I think asking for theories is great and can play a big role in interpersonal relationships contrary to what the comment from Catija might imply - What I do feel however is that your question is poorly phrased around it. Rather than wanting some theoretical frameworks to base your interpersonal solution around it sounds as if you're simply playing on the stock market hoping to make the most out of a bad situation.
With that foray done, let's move on to the meatier bits.
I once read in a book that people overvalue favors given and devalue favors received over time as represented in a the study
Flynn, F. J. (2003), 'What have you done for me lately? Temporal adjustments to favour evaluations'. I have not read much other on the subject and it seems quite hard to get a hold of this study, which means I haven't read it in its entirety, but I can add some anecdotal evidence to the point. People will often devalue favors they have received as time passes. If we are to look at this from the perspective of your friend you have done him a favor and he is not at all likely to consider the value of your favor as high as you do.
Now, if we are to discuss how you might get the most out of your situation you might look to some very common salesmen tactics; In this case the Door-in-the-face technique might be of relevance to you.
Since your friend is very likely to devalue the amount of money he owes you one thing you could to is to ask for more than you are likely to receive, very much like bartering. As he (if he) tells you that it's too much then you say something akin to "well, I could settle for at least 400 grokensons" which is much more likely to be accepted following your initial outrageous offer. You could also make use of Cognitive Dissonance. In short, attempt to make your friend say that he wanted to pay this money and make it seem as if it was his idea in some way as people want to stay consistent with their actions and previous opinions.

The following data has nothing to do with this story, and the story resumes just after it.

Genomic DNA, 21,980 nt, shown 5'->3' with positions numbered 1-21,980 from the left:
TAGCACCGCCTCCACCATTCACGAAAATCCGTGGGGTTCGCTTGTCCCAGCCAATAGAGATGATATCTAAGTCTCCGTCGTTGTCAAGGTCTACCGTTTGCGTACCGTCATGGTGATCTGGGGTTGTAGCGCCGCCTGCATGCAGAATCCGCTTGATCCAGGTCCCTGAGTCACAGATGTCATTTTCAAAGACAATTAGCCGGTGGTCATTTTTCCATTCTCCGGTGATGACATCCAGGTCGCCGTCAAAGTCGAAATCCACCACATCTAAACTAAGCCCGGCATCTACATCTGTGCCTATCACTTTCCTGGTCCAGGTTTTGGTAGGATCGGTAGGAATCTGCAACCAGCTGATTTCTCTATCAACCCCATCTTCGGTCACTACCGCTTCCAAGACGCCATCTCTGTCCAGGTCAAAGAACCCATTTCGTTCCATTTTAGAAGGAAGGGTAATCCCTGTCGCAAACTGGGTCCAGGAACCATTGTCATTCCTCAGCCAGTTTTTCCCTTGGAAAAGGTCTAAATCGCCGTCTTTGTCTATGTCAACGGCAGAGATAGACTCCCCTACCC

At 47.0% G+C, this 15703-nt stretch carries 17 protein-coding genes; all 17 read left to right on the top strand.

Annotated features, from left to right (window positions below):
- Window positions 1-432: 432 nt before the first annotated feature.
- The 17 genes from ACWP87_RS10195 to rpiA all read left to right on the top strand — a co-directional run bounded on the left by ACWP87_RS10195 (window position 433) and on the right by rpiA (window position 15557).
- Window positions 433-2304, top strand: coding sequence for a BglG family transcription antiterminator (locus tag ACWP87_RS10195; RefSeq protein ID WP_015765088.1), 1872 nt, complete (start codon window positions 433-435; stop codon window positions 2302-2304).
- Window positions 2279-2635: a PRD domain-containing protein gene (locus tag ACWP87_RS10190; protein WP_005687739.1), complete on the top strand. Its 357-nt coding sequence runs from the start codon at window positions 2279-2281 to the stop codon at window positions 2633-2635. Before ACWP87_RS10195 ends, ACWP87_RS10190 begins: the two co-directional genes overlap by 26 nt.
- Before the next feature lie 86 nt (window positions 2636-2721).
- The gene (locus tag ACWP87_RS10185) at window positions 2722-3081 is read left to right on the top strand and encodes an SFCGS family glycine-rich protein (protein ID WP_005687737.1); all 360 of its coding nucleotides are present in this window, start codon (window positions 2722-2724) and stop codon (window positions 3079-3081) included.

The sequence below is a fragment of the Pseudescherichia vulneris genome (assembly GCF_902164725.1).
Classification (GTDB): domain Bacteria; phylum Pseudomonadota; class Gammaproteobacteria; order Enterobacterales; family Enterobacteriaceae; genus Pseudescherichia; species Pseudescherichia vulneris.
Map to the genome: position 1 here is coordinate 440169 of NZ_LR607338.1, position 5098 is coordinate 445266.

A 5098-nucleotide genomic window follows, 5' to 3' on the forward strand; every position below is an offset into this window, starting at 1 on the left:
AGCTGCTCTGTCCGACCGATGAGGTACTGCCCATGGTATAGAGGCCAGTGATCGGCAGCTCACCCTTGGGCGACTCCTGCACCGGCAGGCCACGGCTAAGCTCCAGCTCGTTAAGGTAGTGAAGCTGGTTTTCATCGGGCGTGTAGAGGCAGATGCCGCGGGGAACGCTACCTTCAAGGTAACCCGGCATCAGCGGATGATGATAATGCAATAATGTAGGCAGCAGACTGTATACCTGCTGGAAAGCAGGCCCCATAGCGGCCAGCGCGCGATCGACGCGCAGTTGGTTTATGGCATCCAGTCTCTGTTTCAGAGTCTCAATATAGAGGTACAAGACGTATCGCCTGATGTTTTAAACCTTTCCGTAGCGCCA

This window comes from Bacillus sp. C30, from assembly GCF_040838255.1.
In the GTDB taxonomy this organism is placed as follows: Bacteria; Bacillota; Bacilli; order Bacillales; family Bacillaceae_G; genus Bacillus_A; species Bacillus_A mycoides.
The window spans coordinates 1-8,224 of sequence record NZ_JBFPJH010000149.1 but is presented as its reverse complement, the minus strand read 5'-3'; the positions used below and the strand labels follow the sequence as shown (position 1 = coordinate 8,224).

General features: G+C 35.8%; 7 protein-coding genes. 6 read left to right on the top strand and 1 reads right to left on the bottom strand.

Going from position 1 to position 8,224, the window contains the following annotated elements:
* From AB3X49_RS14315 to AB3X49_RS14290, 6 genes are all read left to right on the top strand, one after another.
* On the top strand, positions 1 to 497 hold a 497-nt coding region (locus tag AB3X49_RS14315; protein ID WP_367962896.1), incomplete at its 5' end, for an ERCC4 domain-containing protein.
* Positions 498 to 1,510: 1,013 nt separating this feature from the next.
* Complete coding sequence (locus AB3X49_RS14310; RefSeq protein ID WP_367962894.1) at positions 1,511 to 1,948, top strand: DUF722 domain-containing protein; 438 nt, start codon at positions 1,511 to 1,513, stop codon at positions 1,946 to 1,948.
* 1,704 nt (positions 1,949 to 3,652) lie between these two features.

These are basic suggestions and following up on the study as well as continuing on Wikipedia from the links I provided will lead you to more argumentative techniques.
My only advice following this is to ask yourself what kind of friend you want to be. I would personally not want to be friends with a person employing these techniques on me. Rather than optimizing your monetary net gain you should seriously consider if this is someone you want to be friends with, and if the answer is yes just ask for a sum you will be satisfied with which you feel adequately covers some of the expenses. If he refuses to pay what you feel is a reasonable sum then you should have become quite aware that this is not someone you should be friends with and that this is a person you should keep out of your life.